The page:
Craig Hankin ’76, director of Homewood Art Workshops, talks about why the arts play a critical role at a major research university.
Defining and defending the role of the arts in a research university is nothing new to me. I’ve been doing it at Johns Hopkins for decades, first as an undergraduate in the mid-’70s and since the early ’80s as an instructor, when my allies included “Reds” Wolman, Dick Macksey, John Barth, and Michael Fried. And every time I’ve been called upon to do it, I hope it will be the last. We shall see.
The beneficial impact of making art, whether visual, musical, or theatrical—as opposed to the academic study of the arts, per the humanities—has, like the reality of global climate change, been verified by hard data. For instance, the National Endowment for the Arts’ “How Art Works,” a five-year research project featuring a brilliant “system map” and measurement model, shows definitively that engagement with the arts contributes to quality of life in a virtuous cycle from the individual to the societal level, and back. In 2011, the ArtsEngine Task Force at the University of Michigan determined that integrating artists and art making into research universities helped them maintain institutional competitiveness, provided students with invaluable cognitive diversity and creative support, and offered potentially groundbreaking interdisciplinary collaborations.
Closer to home, my colleagues in the Homewood Art Workshops have found that the creative processes and problem-solving strategies we teach benefit our students in their other course work, as well. The arts teach people to look at reality from different angles. They teach creativity, which is applicable and valuable in every avenue of human endeavor. They teach skills, including perceptual skills, which actually improve the process of thinking and reasoning. In fact, the ability to be flexible in the interpretation of data is a key component of success in research, and making art helps students develop exactly this sort of cognitive flexibility. Why wouldn’t a research university—or a potential employer—want individuals who are also trained to think outside the box, who have been taught to look beyond the expected outcome and consider additional and unexpected possibilities?
Consider the case of Drummond Fielding, who was a student in my Studio Drawing I class in the fall of 2010. A physics major then in his junior year, Drummond had never before taken an art course. His drawings that semester were nothing short of revelatory. Responding in particular to exercises from our textbook, Betty Edwards’ landmark Drawing on the Right Side of the Brain, Drummond produced work of extraordinary accomplishment in a variety of media and genres. He earned one of the few A+ grades I’ve ever given.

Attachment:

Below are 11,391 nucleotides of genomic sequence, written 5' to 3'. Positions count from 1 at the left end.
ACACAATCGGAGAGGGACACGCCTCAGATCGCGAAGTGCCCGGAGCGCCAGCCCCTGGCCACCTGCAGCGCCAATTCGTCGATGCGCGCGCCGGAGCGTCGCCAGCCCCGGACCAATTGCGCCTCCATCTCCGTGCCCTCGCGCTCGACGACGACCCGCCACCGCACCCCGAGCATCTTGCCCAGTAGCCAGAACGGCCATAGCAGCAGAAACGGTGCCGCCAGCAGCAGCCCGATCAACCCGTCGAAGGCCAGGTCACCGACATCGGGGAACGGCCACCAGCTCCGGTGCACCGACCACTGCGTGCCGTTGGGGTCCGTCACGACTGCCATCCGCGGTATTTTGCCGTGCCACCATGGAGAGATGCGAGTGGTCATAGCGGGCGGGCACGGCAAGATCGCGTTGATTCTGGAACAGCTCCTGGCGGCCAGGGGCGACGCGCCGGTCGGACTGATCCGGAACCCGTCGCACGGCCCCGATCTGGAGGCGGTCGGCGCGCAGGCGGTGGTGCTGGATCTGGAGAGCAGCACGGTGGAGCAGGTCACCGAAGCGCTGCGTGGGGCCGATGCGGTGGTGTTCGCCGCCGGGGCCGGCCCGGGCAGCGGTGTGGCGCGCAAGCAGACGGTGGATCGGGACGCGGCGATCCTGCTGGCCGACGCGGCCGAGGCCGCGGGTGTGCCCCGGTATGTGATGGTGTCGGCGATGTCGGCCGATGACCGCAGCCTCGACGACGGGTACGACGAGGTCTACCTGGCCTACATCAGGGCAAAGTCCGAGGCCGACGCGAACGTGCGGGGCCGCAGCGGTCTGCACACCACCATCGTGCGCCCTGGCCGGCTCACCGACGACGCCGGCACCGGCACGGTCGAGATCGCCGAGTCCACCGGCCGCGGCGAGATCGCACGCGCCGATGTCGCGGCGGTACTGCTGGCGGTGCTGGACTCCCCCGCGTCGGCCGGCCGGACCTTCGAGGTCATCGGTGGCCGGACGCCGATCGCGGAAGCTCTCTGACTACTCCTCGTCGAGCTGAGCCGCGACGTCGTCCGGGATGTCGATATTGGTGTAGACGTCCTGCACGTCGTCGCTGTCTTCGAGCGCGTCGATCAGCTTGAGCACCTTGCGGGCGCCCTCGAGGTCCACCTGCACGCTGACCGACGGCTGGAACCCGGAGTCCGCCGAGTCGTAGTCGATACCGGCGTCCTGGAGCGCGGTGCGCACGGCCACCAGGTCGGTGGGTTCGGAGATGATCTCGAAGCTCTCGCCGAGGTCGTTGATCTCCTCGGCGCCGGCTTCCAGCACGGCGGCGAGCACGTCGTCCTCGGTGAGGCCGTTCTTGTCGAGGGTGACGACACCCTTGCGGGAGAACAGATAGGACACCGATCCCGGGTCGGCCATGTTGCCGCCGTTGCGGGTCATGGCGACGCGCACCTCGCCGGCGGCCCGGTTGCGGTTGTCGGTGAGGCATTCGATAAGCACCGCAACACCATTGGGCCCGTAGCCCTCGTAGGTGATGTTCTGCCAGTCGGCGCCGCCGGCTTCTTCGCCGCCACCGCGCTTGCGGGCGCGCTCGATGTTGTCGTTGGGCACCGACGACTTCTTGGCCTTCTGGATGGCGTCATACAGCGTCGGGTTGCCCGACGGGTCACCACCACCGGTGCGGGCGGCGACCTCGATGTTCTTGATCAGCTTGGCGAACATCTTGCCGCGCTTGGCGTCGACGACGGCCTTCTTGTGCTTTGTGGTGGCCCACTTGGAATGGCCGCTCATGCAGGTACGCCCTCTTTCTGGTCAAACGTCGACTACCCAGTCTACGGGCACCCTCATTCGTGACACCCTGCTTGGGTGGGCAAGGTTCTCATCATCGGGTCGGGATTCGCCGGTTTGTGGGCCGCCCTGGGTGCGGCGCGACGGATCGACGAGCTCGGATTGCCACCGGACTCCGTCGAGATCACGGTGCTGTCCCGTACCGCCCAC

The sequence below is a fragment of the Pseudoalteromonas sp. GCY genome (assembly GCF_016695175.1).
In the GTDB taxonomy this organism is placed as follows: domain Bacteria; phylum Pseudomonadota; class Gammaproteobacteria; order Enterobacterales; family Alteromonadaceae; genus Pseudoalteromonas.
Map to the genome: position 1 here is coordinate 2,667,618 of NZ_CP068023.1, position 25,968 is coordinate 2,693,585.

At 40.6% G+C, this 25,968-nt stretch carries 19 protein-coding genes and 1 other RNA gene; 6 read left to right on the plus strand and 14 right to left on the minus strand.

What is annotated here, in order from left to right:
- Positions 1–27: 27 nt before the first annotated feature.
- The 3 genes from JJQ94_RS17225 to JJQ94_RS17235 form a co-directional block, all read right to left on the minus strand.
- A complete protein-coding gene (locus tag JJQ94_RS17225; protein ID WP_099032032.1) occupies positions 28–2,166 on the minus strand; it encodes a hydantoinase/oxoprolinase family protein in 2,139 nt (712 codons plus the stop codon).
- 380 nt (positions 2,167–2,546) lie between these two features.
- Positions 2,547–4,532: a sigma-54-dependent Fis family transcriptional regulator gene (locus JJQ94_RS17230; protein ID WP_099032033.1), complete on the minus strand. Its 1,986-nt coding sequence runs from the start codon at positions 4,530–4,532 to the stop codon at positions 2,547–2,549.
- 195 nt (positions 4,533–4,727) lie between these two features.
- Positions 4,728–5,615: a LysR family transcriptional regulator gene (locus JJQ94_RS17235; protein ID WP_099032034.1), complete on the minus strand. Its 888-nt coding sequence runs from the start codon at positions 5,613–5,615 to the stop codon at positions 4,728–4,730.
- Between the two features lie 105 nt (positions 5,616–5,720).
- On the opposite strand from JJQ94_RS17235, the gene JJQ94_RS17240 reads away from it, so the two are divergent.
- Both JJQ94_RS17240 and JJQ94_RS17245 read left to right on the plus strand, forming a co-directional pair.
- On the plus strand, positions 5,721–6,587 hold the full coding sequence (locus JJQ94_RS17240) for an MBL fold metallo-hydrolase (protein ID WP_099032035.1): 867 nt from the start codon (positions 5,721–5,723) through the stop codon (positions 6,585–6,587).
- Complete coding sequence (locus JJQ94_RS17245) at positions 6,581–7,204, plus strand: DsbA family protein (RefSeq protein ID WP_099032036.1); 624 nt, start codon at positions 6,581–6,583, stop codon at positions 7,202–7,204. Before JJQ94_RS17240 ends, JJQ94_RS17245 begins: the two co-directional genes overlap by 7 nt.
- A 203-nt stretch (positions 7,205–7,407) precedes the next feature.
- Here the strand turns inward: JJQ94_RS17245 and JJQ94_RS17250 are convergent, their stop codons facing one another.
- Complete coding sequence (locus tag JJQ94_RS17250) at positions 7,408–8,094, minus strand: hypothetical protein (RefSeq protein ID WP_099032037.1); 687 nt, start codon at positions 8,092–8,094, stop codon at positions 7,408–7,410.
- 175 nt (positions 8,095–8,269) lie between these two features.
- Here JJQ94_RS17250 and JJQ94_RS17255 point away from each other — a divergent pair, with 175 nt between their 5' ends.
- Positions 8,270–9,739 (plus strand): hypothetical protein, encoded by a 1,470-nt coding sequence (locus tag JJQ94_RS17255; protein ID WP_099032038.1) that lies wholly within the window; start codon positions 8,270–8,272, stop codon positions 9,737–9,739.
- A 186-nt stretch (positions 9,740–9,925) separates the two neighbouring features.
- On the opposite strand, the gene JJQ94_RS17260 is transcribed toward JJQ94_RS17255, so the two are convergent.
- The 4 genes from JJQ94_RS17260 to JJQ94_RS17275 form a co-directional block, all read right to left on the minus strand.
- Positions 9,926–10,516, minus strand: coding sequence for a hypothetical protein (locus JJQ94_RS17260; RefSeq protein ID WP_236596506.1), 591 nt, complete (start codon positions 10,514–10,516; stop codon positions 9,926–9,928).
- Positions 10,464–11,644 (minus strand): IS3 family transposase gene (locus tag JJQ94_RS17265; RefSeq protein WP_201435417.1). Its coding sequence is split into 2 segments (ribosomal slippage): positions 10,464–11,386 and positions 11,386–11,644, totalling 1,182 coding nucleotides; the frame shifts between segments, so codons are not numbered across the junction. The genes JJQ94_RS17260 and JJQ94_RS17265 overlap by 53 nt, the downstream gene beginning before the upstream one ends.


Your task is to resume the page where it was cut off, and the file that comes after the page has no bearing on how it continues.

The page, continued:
The following semester, Drummond stopped by my office for a brief visit. After catching up a bit, he told me that he had also scored an A+ in Quantum Mechanics and Honors Real Analysis. Those two courses, he said, were quite different—and more challenging—than anything he had taken prior to that point. Drawing I, he explained, forced him to explore new thought patterns and helped open channels in his mind that proved highly useful in learning those complex subjects.
In his senior year, Drummond attended a physics and astronomy departmental meeting, where undergraduates were given the opportunity to voice their concerns and recommendations to the faculty. He suggested that Drawing I be put on the list of recommended courses for incoming freshmen. “Thinking about physics requires visual thinking,” he told me later, “and visual arts train you in how to use those modes of thought. Physics, done right, is a visual art—albeit mostly visualized in physicists’ heads.”
Upon graduation last spring, Drummond was awarded the Donald E. Kerr Memorial Medal as the outstanding undergraduate major in physics and astronomy. He is currently in the Astrophysics MS-PhD program at UC Berkeley, where his tuition is paid by a Berkeley Fellowship and a National Science Foundation Graduate Research Fellowship. He is conducting research with professors Chris McKee and Richard Klein on the disks that form around protostars as they collapse. “It is a very interesting problem that has ramifications for planet and star formation, and even galaxy structure. Plus we get to make some really cool movies and images,” he writes.
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